While the Nubian Pyramids are far less known than the Egyptian pyramids, there are roughly three times more - about 300 of them - in various burial sites in Central Nubia (today's Northern Sudan). Although they have unfortunately been vandalized by early European archaeologists and treasure hunters, their inscriptions give a quite accurate idea of the rulers of Ancient Nubia. Based on the information from Historians and Archaeologists, we have tried to assemble a list of the great Kushite kings (called Qore) and queens (the famous Kandakes), as well as influential personalities. Enjoy...
As a result of successive invasions of Egypt by external powers, the Nubian Kushite kingdom moved its capital further South, to Meroe. Finally, in the 5th century AD, it split into three kingdoms: Nobadia, Makuria and Alodia, that included the Nile Valley from Aswan (in today's Egypt) in the North to Kosti and Sennar in the South, including Omdurman and Khartoum. Around 600 AD the Nubians of these kingdoms converted to the Christian religion, and concluded a pact with Muslims who had conquered Egypt. It is only after the 12th century AD that Nubians gradually converted to Islam.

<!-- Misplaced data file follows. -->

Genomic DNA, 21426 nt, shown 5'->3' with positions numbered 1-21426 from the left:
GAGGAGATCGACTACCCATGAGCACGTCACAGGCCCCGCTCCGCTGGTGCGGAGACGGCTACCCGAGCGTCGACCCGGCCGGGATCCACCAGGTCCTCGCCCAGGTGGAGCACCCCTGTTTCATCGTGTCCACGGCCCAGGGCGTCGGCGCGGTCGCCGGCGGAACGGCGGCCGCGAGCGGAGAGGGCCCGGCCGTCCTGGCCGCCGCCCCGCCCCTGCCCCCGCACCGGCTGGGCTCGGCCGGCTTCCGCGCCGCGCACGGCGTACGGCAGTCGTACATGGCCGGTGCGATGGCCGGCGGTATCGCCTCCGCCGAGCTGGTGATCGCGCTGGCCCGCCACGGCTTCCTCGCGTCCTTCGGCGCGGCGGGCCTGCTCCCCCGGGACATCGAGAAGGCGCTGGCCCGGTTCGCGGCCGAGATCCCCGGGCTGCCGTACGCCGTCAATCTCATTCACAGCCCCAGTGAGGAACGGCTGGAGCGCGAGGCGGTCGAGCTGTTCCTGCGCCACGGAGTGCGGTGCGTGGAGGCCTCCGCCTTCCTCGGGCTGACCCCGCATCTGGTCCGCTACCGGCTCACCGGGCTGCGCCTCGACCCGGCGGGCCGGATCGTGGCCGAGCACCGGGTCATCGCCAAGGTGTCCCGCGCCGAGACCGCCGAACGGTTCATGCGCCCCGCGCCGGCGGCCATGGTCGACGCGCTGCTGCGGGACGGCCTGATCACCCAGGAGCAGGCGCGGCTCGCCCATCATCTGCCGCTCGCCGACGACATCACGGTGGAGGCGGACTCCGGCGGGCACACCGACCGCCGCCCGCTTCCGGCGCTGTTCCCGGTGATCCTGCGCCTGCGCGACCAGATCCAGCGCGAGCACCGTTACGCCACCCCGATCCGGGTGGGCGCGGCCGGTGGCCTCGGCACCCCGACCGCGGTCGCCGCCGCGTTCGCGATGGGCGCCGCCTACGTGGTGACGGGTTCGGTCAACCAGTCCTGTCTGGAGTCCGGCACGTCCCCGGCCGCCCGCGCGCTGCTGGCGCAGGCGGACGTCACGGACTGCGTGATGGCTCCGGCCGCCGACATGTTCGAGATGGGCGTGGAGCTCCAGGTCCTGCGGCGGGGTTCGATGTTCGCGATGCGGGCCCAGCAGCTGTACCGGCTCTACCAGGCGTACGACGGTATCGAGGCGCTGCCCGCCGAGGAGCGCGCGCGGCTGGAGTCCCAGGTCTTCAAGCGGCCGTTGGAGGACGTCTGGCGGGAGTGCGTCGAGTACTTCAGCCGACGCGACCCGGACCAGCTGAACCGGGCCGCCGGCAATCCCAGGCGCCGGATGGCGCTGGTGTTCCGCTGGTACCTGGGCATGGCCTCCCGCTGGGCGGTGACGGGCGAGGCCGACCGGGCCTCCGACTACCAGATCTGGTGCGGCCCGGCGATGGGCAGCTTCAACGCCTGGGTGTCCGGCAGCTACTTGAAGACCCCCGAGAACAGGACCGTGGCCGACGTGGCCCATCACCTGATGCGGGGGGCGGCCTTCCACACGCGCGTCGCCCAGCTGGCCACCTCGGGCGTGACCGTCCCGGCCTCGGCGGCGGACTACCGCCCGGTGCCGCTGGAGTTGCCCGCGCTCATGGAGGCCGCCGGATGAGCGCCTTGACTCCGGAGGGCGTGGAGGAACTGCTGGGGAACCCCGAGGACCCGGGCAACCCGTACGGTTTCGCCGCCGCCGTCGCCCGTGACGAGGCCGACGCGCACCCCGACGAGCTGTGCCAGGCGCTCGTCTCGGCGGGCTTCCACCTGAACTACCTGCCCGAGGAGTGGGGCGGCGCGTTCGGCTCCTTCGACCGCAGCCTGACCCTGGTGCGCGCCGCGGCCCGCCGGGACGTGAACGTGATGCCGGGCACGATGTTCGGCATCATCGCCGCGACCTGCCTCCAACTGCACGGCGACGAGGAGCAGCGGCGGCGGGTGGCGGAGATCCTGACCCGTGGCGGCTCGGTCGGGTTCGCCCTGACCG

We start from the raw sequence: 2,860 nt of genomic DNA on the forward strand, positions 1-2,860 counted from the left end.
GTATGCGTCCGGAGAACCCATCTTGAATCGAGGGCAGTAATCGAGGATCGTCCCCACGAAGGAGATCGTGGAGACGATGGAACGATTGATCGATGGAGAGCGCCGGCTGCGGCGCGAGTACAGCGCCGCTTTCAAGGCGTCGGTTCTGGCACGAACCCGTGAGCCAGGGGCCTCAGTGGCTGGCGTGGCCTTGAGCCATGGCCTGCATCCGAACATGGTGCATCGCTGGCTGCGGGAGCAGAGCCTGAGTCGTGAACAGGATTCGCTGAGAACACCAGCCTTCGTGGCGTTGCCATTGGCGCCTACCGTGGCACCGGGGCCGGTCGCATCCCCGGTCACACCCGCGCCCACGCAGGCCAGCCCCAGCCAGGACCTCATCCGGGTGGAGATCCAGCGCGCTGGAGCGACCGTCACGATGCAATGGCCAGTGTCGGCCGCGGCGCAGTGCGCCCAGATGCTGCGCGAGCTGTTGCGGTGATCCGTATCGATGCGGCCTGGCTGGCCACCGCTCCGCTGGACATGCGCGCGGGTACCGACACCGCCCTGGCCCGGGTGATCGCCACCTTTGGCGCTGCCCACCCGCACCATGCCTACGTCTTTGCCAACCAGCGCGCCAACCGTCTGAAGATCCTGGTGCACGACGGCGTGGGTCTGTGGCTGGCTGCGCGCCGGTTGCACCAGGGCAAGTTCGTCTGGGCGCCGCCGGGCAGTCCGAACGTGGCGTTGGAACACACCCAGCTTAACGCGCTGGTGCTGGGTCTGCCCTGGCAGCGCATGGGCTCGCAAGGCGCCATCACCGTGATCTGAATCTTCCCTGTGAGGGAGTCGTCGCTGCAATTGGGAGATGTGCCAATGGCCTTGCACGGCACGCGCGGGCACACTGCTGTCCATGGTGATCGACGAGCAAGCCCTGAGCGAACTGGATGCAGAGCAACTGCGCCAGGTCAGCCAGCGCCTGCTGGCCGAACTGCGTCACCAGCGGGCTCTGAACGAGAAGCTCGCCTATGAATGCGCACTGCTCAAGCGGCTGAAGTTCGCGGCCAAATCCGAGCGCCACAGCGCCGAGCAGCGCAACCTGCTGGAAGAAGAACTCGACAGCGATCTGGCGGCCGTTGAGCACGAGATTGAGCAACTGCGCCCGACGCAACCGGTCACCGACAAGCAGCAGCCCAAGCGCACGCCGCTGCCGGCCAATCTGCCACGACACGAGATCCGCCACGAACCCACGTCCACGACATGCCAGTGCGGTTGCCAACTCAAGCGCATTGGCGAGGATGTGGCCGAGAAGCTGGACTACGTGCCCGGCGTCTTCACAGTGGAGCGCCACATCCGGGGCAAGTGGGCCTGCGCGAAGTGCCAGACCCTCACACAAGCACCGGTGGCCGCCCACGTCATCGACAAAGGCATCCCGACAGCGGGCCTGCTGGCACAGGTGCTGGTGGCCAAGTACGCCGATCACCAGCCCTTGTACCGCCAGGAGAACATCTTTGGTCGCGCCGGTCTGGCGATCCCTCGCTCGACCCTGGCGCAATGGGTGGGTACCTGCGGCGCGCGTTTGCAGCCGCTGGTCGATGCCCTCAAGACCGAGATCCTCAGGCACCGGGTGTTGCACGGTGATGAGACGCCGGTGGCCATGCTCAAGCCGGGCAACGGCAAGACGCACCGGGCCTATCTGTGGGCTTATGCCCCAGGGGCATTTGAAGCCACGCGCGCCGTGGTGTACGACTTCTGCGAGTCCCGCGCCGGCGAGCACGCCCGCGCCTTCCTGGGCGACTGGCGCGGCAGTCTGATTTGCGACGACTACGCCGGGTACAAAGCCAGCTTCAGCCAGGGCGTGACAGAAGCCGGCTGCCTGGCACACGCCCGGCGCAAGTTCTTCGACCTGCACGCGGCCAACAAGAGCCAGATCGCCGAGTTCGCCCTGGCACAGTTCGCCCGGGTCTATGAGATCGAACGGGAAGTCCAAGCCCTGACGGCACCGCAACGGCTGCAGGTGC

Nubia's glorious history suffered a setback in recent times. Since the begin of the 19th century, the British occupiers of Egypt and Sudan and succeeding governments wanted to benefit and decided the construction of several dams, which each time drowned several Nubian villages and displaced their population. Then came the separation of Sudan from Egypt, that cut the Nubian lands into two parts. The construction of the Aswan High Dam and Lake Nasser drowned further 49 villages, and many displaced Nubians were relocated in insalubrious desert villages without living and working opportunities. In Upper Nubia (Sudan) criminal fires destroyed further palm plantations, a source of living for the people.